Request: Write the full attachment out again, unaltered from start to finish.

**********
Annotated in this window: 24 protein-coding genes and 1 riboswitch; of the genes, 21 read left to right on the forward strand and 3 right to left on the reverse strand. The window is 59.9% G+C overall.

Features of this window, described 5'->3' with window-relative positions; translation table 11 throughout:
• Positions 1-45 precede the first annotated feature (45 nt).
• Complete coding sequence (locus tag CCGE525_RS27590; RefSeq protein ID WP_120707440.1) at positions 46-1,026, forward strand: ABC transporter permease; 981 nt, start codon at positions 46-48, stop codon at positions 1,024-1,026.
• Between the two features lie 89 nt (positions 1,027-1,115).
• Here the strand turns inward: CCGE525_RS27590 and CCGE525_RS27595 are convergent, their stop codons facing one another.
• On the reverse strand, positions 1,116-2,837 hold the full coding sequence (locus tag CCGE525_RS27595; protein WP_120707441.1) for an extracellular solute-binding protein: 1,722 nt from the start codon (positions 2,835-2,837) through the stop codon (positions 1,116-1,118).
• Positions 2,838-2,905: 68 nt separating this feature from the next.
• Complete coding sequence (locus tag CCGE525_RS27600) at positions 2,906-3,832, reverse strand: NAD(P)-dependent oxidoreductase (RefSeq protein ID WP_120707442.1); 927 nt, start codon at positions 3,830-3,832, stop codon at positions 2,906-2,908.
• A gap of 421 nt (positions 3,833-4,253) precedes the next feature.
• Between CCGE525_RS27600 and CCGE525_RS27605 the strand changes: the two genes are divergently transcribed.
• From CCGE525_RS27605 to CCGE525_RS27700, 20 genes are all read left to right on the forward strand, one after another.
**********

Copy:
Annotated in this window: 24 protein-coding genes and 1 riboswitch; of the genes, 21 read left to right on the forward strand and 3 right to left on the reverse strand. The window is 59.9% G+C overall.

Features of this window, described 5'->3' with window-relative positions; translation table 11 throughout:
• Positions 1-45 precede the first annotated feature (45 nt).
• Complete coding sequence (locus tag CCGE525_RS27590; RefSeq protein ID WP_120707440.1) at positions 46-1,026, forward strand: ABC transporter permease; 981 nt, start codon at positions 46-48, stop codon at positions 1,024-1,026.
• Between the two features lie 89 nt (positions 1,027-1,115).
• Here the strand turns inward: CCGE525_RS27590 and CCGE525_RS27595 are convergent, their stop codons facing one another.
• On the reverse strand, positions 1,116-2,837 hold the full coding sequence (locus tag CCGE525_RS27595; protein WP_120707441.1) for an extracellular solute-binding protein: 1,722 nt from the start codon (positions 2,835-2,837) through the stop codon (positions 1,116-1,118).
• Positions 2,838-2,905: 68 nt separating this feature from the next.
• Complete coding sequence (locus tag CCGE525_RS27600) at positions 2,906-3,832, reverse strand: NAD(P)-dependent oxidoreductase (RefSeq protein ID WP_120707442.1); 927 nt, start codon at positions 3,830-3,832, stop codon at positions 2,906-2,908.
• A gap of 421 nt (positions 3,833-4,253) precedes the next feature.
• Between CCGE525_RS27600 and CCGE525_RS27605 the strand changes: the two genes are divergently transcribed.
• From CCGE525_RS27605 to CCGE525_RS27700, 20 genes are all read left to right on the forward strand, one after another.